Still, if you’re talking venues in Liverpool with atrocious sightlines, you have to go to the most famous one of all: which is why we spent Easter Sunday night with Lee (who says hi, by the way) visiting the place that chooses to call itself The Cavern Club. It’s in a different location from the original, and is little more than a tourist trap, like Planet Hollywood with Fenders on the wall. But if you were going to see a Beatles tribute band in Liverpool, where else would you go? It turns out that the Mersey Beatles are utterly fearless, stopping their set at regular intervals to ask the audience what they should play next: a policy which leads to an hour long set that opens with A Day In The Life and climaxes with Hey Jude, with a mixture of deep cuts and old favorites along the way. Aside from some wobbly keyboard work to cover the bits that were never intended to be played live, they’re actually pretty damn solid at what they do. At the end, they announced that they’d be doing two more sets before midnight, and you knew they had the songs to back that up: but we felt we’d got our money’s worth for our three quid admission, so we left it there.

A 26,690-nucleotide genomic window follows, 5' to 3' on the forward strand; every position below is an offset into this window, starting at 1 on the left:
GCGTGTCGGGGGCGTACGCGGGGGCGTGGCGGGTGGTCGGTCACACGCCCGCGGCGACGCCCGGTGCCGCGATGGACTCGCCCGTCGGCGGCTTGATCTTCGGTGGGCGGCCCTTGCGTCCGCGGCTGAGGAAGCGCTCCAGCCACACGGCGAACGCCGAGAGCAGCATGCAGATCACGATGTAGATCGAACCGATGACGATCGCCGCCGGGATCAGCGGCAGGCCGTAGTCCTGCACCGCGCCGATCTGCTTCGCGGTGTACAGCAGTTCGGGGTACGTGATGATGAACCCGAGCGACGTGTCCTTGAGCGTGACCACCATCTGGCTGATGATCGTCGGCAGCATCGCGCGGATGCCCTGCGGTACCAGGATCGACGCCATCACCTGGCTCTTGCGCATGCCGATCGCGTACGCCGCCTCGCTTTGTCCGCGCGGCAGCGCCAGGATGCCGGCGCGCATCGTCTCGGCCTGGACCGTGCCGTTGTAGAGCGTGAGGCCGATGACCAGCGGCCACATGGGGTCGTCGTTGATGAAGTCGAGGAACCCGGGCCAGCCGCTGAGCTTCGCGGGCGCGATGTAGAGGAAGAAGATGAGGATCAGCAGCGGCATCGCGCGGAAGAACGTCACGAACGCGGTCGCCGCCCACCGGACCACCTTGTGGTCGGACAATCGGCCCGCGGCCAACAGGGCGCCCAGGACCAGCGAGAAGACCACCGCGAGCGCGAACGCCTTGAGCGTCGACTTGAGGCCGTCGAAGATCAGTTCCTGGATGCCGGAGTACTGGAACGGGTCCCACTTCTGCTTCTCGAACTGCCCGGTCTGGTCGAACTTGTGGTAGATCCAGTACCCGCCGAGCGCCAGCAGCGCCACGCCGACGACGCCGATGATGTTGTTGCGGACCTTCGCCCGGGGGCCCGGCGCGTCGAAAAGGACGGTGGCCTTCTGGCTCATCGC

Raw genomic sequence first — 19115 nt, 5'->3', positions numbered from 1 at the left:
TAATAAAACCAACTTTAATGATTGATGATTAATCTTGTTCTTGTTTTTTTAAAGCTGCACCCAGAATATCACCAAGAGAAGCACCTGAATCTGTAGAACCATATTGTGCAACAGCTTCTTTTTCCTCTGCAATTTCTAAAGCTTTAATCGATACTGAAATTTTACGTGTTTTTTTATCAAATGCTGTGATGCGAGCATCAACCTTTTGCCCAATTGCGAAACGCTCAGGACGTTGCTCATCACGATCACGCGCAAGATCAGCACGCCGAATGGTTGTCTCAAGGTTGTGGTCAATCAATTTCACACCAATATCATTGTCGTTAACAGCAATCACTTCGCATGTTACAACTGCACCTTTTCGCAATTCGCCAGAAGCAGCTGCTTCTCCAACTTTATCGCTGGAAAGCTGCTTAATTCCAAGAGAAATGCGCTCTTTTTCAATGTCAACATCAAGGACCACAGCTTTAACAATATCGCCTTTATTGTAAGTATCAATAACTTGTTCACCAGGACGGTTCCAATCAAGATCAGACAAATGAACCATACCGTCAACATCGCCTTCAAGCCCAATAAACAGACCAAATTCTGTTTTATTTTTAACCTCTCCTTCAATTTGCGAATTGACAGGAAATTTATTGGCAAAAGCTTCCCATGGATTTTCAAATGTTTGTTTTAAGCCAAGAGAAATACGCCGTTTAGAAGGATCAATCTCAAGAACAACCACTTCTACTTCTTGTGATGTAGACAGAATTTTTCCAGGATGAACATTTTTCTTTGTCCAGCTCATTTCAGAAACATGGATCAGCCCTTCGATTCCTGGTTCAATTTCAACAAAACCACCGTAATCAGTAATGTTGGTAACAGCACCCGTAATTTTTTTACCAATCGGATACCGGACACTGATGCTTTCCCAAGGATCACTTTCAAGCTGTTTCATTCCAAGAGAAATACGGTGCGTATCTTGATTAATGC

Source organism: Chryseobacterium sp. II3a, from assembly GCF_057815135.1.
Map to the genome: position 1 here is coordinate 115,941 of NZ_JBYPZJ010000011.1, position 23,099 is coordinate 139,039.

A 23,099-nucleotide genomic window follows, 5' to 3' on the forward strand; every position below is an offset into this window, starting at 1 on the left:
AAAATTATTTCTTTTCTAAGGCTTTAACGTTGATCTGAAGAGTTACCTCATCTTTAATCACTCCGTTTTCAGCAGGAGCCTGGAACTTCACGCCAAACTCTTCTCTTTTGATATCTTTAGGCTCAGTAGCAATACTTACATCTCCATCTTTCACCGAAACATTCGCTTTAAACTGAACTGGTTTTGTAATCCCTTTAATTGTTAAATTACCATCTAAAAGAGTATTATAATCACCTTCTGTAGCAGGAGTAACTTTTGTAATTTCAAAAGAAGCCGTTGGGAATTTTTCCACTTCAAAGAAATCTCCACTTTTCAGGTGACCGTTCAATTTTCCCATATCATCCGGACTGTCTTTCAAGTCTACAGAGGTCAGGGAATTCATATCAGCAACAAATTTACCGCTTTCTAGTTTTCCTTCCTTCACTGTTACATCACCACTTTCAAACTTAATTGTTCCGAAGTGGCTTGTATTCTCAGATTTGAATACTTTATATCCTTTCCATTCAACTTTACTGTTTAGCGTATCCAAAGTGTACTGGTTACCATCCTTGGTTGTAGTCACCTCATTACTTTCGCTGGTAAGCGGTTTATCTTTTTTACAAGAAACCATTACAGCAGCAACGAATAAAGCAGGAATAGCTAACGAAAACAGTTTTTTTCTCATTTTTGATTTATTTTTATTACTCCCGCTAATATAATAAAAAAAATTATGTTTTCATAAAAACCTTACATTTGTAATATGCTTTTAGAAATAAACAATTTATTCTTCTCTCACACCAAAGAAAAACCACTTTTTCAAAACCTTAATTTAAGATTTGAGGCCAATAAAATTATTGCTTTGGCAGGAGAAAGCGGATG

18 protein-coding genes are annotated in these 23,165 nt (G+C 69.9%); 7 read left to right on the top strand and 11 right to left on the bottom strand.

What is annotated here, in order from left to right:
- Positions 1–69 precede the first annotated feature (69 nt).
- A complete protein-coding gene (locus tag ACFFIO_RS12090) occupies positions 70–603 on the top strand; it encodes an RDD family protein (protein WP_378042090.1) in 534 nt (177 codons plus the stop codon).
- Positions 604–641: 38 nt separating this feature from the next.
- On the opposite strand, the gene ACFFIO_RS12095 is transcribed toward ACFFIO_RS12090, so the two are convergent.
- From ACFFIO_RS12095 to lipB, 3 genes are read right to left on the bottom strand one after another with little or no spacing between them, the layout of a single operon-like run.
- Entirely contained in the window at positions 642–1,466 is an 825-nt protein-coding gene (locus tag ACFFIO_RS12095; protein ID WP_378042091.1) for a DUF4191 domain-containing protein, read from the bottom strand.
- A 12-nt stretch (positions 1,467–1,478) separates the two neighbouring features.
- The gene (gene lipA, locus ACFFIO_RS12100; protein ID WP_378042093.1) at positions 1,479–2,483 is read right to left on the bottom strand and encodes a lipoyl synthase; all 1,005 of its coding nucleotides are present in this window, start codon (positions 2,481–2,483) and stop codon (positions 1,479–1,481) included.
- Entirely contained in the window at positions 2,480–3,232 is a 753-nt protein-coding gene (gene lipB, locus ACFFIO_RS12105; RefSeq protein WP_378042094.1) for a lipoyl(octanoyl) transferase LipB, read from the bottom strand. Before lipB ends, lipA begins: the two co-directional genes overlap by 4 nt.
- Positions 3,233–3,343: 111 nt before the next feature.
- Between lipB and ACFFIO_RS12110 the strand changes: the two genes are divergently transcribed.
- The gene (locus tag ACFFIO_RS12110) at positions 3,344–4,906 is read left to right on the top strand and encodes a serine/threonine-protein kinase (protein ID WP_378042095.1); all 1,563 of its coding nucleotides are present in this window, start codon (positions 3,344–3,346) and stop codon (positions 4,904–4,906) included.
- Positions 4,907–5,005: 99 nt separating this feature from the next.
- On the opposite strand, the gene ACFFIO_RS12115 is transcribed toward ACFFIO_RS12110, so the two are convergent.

I think that's everything. Actually, no, it isn't: we also saw Duck Soup at the FACT arts centre, but I couldn't work out how to make that fit into this piece. And I might as well finish up with the final thing we did in Liverpool - go to the top of St John's Beacon and look out over the city. We'd tried to do it the day before, and they wouldn't let us up there, thanks to the fog that shrouded the city for the whole of Easter Sunday (and made that picture of the Billy Fury statue above look especially cool). By Monday afternoon it had cleared a little, but not entirely, and it was fascinating to watch bits of the skyline drift in and out of view in the ten minutes we were up there. Still a terrific view, though. It may seem churlish to say that Liverpool looked at its best when you couldn't see lots of it: but then I would say that, being a Manc. And being a monkey, and all.